I picked this up in order to find some great uses of language, but read it through for the historical interest.
It is presented as a chronicle of oratorical skill. This partly explains the Western bias in the selection - the editor's excuse being that linguistic flair is not best served in translation. However, as another reviewer pointed out, the entries are heavily abridged, so there is rarely any sense of a speech's structure. As such, if you want to know how the greats worked their audiences, you will often be disappointed.
However, as a young man not especially well informed about 20th century history, this was a great way to tie together different events, and to see the contemporary spin that was applied to major issues. The editor's brief introductions and codas set the contexts well and help link pieces up, making a highly readable collection of historical snippets that is satisfying to follow from cover to cover.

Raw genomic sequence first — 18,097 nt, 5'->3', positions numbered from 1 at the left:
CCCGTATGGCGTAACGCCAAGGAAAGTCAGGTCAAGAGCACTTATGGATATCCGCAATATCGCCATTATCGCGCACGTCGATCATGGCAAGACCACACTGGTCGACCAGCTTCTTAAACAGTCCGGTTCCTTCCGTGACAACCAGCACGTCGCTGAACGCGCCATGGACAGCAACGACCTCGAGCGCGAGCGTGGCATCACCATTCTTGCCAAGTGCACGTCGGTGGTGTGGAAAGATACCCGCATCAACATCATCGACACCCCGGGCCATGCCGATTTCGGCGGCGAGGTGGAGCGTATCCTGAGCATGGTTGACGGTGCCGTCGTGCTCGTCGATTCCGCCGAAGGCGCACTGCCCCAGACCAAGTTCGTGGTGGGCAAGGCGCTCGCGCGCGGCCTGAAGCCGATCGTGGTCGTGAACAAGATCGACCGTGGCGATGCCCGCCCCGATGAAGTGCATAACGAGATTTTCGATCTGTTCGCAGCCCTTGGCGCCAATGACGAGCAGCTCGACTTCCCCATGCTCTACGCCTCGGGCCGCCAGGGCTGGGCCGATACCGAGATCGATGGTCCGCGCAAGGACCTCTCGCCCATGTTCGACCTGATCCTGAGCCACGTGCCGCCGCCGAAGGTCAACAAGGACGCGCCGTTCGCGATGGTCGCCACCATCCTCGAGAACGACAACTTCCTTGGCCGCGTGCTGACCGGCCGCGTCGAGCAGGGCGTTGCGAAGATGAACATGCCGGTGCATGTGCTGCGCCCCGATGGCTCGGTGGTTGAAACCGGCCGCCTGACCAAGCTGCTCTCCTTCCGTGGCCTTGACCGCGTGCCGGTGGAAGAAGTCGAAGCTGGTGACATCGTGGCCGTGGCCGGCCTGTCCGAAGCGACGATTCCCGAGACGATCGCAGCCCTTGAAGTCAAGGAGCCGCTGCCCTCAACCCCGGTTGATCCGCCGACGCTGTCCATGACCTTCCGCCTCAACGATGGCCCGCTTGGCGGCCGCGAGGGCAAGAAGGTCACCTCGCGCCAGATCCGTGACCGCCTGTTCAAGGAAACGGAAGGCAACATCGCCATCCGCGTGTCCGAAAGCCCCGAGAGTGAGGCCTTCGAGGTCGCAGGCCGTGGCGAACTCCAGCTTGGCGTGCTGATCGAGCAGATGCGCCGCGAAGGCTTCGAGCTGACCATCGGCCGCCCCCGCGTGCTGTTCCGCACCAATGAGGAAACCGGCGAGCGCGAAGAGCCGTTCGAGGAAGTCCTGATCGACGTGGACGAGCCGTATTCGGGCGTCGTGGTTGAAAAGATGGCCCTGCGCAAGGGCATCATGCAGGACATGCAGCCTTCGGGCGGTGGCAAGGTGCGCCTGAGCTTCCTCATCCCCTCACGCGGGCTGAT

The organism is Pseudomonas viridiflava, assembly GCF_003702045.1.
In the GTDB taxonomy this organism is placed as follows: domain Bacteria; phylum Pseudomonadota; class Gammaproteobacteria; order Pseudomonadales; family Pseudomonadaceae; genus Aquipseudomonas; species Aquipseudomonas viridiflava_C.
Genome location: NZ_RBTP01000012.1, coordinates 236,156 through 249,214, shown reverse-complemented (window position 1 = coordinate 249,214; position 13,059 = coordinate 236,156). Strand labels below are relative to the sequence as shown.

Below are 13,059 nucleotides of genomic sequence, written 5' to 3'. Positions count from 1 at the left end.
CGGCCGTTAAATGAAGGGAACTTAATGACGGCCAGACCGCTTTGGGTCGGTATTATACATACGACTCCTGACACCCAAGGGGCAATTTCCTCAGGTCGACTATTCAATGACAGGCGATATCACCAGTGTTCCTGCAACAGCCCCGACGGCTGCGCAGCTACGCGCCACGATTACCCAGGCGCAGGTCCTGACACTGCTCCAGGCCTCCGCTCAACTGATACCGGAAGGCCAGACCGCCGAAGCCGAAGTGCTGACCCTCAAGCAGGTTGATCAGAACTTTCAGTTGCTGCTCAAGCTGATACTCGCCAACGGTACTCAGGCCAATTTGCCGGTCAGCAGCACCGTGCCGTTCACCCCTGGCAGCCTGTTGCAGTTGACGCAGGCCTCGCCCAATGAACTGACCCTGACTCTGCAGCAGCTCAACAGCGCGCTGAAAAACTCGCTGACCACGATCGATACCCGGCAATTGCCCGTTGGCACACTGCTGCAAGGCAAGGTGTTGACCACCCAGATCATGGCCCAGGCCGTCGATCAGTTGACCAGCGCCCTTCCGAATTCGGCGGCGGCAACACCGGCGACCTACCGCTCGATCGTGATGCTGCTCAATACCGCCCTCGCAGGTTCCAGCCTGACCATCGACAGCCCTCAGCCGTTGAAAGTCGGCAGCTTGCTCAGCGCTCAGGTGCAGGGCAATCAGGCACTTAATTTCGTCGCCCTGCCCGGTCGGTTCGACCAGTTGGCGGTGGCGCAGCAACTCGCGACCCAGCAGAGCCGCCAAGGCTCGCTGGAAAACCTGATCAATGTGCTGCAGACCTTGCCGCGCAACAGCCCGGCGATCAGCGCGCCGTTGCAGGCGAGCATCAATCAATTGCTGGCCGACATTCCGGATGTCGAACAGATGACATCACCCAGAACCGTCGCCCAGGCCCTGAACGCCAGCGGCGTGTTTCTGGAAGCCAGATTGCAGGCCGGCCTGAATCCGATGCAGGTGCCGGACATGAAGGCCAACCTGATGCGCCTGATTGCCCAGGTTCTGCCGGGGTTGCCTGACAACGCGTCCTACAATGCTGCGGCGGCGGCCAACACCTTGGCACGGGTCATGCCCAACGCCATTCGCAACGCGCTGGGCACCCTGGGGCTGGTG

As a reference book on oratorical moments - how it seems to sell itself - it is limited. As a rush through history, it's easy education: in the moment, hindsight absent, events worn out at school get a great narrative drive.